Consider This: ChatGPT, teaching and learning in an AI world

Exploring the opportunities and challenges facing instructors in the era of generative AI programs like ChatGPT.

 Ali Shiri, Professor in the School of Library and Information Studies and Vice Dean of the Faculty of Graduate Studies and Research, University of Alberta

Developed as an intelligent conversation agent by OpenAI, ChatGPT has been gaining rapid popularity since its public release on November 30, 2022, challenging educators to think about what academic integrity looks like in an AI world. 

Questions and concerns about the use of generative AI at the University of Alberta are already on the minds of educators and scholars across the university. The Provost’s Taskforce on Artificial Intelligence and the Learning Environment is hard at work work developing recommendations for navigating the emergence of generative AI programs like ChatGPT and the 2023 Festival of Teaching and Learning, with the theme of re-imagining of traditions, will close on Thursday, May 4, 2023 with a keynote address on AI and education.

What is ChatGPT?

As a powerful natural language processing and question-answering system, ChatGPT provides an easy-to-use textual interface for people to create simple prompts, ask questions and request different types of text to be generated. The power of ChatGPT lies in its large, sophisticated natural language model and its massive underlying datasets that allow it to learn from and predict the next word in a sentence exceptionally well. ChatGPT’s underlying data draws upon a vast number of sources, including the Internet, Wikipedia, Google Books, coding tutorials and data from Common Crawl, a large-scale system that crawls the web and freely provides its archives and datasets to the public.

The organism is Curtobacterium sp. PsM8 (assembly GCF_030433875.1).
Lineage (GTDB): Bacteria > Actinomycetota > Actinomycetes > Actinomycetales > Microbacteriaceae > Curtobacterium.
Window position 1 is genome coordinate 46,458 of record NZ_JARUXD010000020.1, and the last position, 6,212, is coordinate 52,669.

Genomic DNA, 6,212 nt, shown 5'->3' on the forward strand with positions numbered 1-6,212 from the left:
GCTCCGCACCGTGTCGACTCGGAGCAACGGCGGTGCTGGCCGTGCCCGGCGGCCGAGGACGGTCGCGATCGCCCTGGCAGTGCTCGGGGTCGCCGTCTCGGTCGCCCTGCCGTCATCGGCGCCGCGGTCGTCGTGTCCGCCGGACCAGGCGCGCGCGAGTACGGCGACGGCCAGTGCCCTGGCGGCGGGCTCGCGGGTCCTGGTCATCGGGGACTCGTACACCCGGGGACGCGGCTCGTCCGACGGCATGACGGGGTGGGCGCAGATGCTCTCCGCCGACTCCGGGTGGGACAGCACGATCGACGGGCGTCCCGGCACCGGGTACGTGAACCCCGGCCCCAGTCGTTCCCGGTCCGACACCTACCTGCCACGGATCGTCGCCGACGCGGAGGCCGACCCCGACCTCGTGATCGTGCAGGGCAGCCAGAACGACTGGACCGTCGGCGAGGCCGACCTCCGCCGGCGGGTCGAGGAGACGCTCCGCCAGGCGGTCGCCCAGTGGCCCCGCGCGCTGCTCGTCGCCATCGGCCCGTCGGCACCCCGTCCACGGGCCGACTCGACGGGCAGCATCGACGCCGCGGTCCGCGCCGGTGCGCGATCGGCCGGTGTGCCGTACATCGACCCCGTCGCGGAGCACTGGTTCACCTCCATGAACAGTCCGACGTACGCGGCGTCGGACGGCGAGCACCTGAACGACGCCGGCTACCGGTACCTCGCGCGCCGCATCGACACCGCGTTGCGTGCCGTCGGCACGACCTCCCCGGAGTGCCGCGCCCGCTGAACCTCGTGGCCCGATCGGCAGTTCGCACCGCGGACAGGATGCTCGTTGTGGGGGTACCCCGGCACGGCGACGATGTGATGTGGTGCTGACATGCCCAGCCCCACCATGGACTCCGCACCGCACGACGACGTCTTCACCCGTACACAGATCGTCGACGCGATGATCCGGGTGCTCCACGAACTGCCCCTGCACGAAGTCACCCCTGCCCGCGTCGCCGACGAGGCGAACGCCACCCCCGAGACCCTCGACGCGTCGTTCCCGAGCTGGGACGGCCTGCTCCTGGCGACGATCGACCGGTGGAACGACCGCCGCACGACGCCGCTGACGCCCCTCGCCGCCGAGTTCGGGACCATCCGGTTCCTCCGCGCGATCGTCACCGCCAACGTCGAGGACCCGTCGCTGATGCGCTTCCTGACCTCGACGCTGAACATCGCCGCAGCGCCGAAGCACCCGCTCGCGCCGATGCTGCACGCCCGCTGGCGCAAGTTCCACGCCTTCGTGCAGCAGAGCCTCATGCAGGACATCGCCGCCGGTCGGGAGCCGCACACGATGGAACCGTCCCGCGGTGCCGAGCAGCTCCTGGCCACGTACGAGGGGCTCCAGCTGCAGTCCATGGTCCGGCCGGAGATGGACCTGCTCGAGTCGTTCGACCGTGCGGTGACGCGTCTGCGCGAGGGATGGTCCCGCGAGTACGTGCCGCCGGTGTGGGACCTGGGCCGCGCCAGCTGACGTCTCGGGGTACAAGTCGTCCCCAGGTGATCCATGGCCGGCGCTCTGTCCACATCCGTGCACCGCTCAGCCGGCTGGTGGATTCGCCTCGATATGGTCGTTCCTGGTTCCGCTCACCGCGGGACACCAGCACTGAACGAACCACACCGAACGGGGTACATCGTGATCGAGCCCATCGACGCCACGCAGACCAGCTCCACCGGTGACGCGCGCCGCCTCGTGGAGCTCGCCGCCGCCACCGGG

What can ChatGPT do?

One of the noteworthy and powerful features of ChatGPT is its ability to generate text that is difficult to distinguish from a human-generated text. This feature has the potential to provide numerous possibilities for generating automatic text, summaries, paragraphs, essays, articles, and other types of writing without human intervention. For example, ChatGPT can write essays based on a topic prompt with a set number of words, including citations, references and spelling style; it can write introductions, abstracts, stories and poems; it can create a detailed course description and outline. 

ChatGPT: Key concerns 

The introduction of ChatGPT has raised many academic integrity issues and concerns for educational and academic institutions. Many universities, educational institutions and researchers are in the process of rethinking and reimagining how assessments, exams and tests can be made plagiarism-proof as ChatGPT can easily be used to generate text for all kinds of assignments, essays and projects, resulting in potential academic dishonesty. Some of the key concerns are related to the ways in which ChapGPT can be used to potentially violate academic, research, and scholarship integrity, such as writing essays, term projects, and scholarly journal articles. Furthermore, a number of academics have expressed concerns about the possible negative impact of AI tools such as ChatGPT on students’ critical thinking, learning experiences, research training, and imagination. Another area of concern for higher education institutions is the ways in which AI tools such as ChatGPT may have an impact on and implications for student application and admission processes. More specifically, how do we ensure the academic integrity of the applicant’s documentation for admissions such as a statement of purpose and intent or essay requirements for undergraduate and graduate programs?

This question of whether or not ChatGPT should be allowed in schools and universities is also at the heart of many discussions in the media, K-12 and higher education institutions. There are competing perspectives as to whether or not we should consider using ChatGPT in our teaching and learning. Some institutions and educators argue that ChatGPT should be banned in schools and universities. For instance, the New York education department announced that they had forbidden ChatGPT on all of their networks and devices in public schools. The University of Sydney’s latest academic integrity policy specifically states that “generating content using artificial intelligence” as a form of cheating. In the UK, lecturers have been encouraged to review the ways in which they assess students in their courses, considering that some students are already using AI tools that are capable of creating hi In the UKgh-quality essays.